Woody Allen, apparently, has something to confide. Year after year, movie after movie, he comes back to a select few themes and ideas over and over again. His latest film, "Irrational Man," returns to a question he has circled in "Crimes and Misdemeanors," "Match Point" and "Cassandra's Dream" – namely, what can you get away with and still go on living with yourself? Is there any act so unspeakable that it forever changes a person?
The new movie remains tonally elusive, changing at times scene by scene or even moment by moment between playful comedy and something more downcast and ruminative. Allen's new "Man" isn't so much irrational as stubbornly, willfully weird.
Joaquin Phoenix plays Abe Lucas, a self-styled bad-boy philosophy professor who has arrived at a small campus to teach for a summer. Abe, depressed and usually drunk, still manages to become an immediate big man on campus, capturing the attention of Jill Pollard (Emma Stone), an impressionable young student, and Rita Richards (Parker Posey), a science professor feeling trapped in her job and marriage. Their affections seem lost on Abe, adrift in his own malaise, and it is only once he turns to something more sinister that he is able to revive himself.
The film plays out as a light satire of campus manners airlessly trapped within a bell jar of dour seriousness – what Allen in "Annie Hall" once called "heaviosity." The film is peppered with references to various greatest hits of the liberal arts canon, Kant and Kierkegaard, Dostoyevsky and De Beauvoir, elevating the cloistered, hermetic atmosphere. The dark mood threatens to become a parody of itself until Allen punctures his own pretenses with a laugh line like, "Just what the world needs, another book about Heidegger and fascism."
As Allen moves relentlessly, restlessly from movie to movie, he creates each one in self-imposed secrecy, so as a film such as "Irrational Man" is first unveiled, audiences usually have no real idea of whether it is a lightweight, purposefully inessential comedy such as last year's "Magic in the Moonlight" or something of a more piercing nature like the previous year's "Blue Jasmine."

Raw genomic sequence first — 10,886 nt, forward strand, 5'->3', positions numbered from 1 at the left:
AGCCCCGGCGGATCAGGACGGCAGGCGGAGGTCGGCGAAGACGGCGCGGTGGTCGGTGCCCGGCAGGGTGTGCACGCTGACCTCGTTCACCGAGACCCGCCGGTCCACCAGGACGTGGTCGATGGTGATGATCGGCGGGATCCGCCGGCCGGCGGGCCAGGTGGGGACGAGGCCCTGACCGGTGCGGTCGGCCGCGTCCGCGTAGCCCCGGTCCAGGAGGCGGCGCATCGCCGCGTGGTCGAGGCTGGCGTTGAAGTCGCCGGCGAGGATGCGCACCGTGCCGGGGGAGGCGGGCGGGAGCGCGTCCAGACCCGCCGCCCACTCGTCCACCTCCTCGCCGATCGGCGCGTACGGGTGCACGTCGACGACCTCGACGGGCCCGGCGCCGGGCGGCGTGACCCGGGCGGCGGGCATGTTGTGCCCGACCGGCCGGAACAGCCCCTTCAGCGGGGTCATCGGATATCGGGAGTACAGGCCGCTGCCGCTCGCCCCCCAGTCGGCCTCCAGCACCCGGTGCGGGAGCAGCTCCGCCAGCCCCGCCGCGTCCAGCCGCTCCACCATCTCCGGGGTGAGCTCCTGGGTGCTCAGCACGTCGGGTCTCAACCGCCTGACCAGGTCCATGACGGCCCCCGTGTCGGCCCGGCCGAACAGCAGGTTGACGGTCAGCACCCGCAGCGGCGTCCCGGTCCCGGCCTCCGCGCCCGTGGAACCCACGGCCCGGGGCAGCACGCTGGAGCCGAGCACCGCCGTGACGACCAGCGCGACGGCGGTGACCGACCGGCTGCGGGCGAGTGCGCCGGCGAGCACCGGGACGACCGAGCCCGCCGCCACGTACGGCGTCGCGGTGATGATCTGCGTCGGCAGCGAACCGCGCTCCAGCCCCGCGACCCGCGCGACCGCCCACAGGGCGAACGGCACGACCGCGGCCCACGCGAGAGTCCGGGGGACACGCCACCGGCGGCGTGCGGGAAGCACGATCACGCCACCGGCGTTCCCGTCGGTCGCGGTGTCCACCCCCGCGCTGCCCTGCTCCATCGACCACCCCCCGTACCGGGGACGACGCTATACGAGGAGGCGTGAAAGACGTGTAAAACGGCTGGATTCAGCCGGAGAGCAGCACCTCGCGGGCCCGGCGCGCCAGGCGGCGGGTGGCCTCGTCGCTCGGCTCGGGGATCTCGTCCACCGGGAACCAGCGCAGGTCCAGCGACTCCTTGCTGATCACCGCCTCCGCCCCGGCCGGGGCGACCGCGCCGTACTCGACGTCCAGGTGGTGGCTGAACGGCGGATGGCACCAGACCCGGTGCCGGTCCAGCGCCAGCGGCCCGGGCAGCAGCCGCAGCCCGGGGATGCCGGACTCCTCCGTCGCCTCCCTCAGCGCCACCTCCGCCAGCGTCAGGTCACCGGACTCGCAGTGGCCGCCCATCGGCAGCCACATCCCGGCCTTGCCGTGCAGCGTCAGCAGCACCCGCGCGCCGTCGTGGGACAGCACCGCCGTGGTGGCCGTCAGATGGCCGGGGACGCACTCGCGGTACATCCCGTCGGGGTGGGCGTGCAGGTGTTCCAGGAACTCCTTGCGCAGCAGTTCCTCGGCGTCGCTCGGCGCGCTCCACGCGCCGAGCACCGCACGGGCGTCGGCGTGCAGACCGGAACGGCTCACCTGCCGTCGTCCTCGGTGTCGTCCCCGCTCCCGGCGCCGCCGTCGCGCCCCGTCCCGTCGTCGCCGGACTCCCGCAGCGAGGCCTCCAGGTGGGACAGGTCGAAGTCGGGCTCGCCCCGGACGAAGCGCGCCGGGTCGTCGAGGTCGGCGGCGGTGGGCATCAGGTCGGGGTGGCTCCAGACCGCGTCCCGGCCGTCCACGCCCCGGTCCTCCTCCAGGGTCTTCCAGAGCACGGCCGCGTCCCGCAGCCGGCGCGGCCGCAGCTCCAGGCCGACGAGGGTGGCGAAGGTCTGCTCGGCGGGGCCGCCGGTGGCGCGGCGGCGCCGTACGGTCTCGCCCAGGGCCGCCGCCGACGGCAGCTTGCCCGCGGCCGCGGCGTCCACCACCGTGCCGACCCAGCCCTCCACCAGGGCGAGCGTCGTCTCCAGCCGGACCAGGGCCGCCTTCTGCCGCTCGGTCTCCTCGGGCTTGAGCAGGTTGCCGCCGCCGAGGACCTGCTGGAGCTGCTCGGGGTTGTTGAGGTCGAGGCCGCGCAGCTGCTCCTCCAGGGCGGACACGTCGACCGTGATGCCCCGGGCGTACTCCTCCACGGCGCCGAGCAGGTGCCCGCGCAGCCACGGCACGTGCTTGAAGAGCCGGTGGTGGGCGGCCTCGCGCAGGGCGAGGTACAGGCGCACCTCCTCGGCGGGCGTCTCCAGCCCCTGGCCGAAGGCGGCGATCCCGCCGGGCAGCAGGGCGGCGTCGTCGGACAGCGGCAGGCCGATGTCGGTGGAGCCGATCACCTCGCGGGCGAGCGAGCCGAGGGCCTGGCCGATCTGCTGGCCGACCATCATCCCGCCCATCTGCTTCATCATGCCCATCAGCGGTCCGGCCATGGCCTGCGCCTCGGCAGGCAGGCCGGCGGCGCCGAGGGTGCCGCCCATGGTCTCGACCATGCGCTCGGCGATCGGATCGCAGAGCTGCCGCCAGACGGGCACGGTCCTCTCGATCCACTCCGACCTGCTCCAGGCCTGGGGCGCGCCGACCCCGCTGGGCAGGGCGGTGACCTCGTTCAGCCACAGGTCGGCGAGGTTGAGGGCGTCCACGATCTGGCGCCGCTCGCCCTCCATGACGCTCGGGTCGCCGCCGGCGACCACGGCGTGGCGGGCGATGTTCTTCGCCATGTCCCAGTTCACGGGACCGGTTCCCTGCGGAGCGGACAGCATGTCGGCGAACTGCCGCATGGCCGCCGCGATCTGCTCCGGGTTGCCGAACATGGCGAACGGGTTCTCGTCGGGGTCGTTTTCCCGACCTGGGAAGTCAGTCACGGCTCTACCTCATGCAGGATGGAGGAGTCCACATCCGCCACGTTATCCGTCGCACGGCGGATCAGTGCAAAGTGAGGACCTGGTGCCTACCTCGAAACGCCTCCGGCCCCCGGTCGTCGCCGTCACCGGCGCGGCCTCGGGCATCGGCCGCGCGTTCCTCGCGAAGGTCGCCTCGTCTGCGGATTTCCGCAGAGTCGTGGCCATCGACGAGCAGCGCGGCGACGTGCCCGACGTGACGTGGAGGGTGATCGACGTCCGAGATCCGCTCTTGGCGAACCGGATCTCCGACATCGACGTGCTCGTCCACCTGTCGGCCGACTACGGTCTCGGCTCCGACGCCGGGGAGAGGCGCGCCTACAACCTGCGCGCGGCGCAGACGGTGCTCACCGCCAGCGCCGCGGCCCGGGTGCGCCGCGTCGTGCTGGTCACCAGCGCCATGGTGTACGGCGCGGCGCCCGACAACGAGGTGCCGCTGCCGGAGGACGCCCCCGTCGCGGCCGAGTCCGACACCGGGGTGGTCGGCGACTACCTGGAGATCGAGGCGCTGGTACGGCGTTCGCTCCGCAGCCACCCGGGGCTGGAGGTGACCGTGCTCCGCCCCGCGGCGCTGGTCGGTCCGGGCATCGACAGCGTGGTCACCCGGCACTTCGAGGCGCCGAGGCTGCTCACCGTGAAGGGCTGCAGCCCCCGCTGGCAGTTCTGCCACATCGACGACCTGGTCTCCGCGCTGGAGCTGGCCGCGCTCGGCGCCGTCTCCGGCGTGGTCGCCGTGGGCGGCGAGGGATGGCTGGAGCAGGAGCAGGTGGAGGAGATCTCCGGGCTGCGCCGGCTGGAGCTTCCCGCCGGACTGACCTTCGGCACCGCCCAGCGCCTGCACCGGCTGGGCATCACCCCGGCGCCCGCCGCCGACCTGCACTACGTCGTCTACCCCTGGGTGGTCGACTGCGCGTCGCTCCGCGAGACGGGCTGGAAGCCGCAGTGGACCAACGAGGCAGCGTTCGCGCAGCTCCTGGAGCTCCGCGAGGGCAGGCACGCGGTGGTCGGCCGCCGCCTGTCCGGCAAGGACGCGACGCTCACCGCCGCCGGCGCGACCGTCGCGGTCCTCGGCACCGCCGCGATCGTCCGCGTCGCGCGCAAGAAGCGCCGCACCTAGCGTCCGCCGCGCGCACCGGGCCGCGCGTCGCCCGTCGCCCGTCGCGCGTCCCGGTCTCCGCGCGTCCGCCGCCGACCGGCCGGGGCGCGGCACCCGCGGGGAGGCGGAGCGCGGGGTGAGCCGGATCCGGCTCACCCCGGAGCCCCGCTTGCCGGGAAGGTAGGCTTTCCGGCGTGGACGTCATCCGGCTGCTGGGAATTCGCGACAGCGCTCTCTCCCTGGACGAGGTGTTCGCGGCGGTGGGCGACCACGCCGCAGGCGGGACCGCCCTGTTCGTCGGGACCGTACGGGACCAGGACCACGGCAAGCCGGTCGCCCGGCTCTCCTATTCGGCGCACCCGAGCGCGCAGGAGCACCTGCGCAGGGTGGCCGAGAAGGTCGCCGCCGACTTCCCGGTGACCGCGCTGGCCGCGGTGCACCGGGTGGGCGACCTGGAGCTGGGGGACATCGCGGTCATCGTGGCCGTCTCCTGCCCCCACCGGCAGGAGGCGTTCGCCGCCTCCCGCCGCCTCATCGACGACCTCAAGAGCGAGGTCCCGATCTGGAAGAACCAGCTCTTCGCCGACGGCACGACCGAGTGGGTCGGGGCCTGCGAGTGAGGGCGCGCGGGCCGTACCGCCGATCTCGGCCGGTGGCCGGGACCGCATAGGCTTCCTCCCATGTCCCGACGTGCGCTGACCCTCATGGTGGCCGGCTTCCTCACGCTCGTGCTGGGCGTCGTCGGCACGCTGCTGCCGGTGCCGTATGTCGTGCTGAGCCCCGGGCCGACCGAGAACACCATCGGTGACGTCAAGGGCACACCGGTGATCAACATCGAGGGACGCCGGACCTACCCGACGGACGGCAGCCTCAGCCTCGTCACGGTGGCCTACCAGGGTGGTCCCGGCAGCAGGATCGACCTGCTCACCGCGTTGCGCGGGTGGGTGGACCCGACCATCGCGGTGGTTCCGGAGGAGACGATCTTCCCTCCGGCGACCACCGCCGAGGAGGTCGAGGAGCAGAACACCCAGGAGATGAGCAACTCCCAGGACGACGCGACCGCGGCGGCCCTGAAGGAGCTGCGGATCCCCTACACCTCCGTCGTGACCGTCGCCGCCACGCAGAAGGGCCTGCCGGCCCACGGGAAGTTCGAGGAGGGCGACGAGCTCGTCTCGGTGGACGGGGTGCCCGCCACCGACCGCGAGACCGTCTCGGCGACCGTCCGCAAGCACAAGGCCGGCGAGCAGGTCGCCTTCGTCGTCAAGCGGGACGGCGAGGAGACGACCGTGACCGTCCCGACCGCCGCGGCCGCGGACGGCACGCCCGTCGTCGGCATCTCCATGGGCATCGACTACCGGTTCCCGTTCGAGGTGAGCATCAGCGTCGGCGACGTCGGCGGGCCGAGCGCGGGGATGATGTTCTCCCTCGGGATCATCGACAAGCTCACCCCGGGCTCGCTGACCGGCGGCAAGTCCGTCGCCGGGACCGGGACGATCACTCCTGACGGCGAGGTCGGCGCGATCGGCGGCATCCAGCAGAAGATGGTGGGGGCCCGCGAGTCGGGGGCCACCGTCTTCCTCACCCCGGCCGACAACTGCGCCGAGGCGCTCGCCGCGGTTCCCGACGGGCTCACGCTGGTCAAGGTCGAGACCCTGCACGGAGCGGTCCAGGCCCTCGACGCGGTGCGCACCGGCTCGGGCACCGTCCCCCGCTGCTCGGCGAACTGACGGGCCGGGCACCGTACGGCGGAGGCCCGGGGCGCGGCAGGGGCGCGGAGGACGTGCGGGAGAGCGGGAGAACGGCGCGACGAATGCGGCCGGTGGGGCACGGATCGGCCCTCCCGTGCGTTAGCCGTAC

This time Allen, who turns 80 later this year, seems fully aware that the scraps of information audiences may know – mainly Phoenix and Stone in a teacher-student affair – are a bit of misdirection. Allen may read his press after all, teasing at the connections anyone looking to get upset by another age-imbalanced on-screen romance will make to his own off-screen life, long a source of simmering, and recently renewed, controversy. As Abe splits his time between Jill and Rita, and as scenes move from one to the other, a viewer may be rooting for Rita to be the one at Abe's side and let down when she is not.
In early scenes, Phoenix's pot belly essentially precedes him on-screen, and his boozy blankness when he first meets the college dean is a thing of understated comic, awkward wonder, timed just behind the beat. As the story moves along and his somnambulant stupor turns to confident excitement and then mania, Phoenix manages the rare feat of playing the male lead in a Woody Allen film without aping the well-known manner of Woody Allen.
Coming after Phoenix's astonishing recent run of physically transformative, emotionally explosive performances, including "The Master," "Her," "The Immigrant" and "Inherent Vice," it is likely this will be dismissed as a lesser turn. Yet no one conveys inner torment quite like he does, and today any role Phoenix takes on makes for necessary viewing, as he is the most exciting American actor working today.
The idea of Parker Posey in a Woody Allen movie brings to mind a certain loose, fast-talking urbane type, and it is to the credit of both of them that here she is not that. Rather, she gives a moody, wise performance that underscores just how underserved Posey has been by Hollywood and even its indie outliers. Her performance is steely rather than brassy, tinged with sadness, desperation and resignation, and hopefully sparks a new run of mature, resonant roles.
Cinematographer Darius Khondji brings a lush, idyllic quality to the tree-lined campus. (The film was shot in Rhode Island.) A spectacular moment when Stone's character looks out to see Phoenix's character standing on a dock at the edge of a lake essentially encapsulates the entire movie, as the light shimmering off the water backlights him into an obscuring darkness even as he stands fully in the sun, an unknowable specter. Allen's longtime editor, Alisa Lepselter, creates a relentless rhythm for the film, building a churning, inevitable momentum.
"Irrational Man" will likely change no one's mind about what to do with Woody Allen.
There will undoubtedly be those who will comb this film for signals or confessions, tells or traces of something more. Down to the 1960s soul jazz of the Ramsey Lewis Trio featured on the soundtrack, in its own strange, deliberate way the film does wind up feeling surprising, fresh even, as Allen finds new ways to explore some of his most longstanding preoccupations.
The film's most unexpected wallop, right at the end, is a deeply felt consideration not only of how decisions and actions alter the main character of Abe but also his unintended collateral victims and what they are forced to live with after. "Irrational Man" never does make sense of the inscrutable Abe, just as most people, Allen included, remain mysteries to themselves and others. This finally reveals the film to be neither comedy nor drama, but an all too human horror story where the monster is within.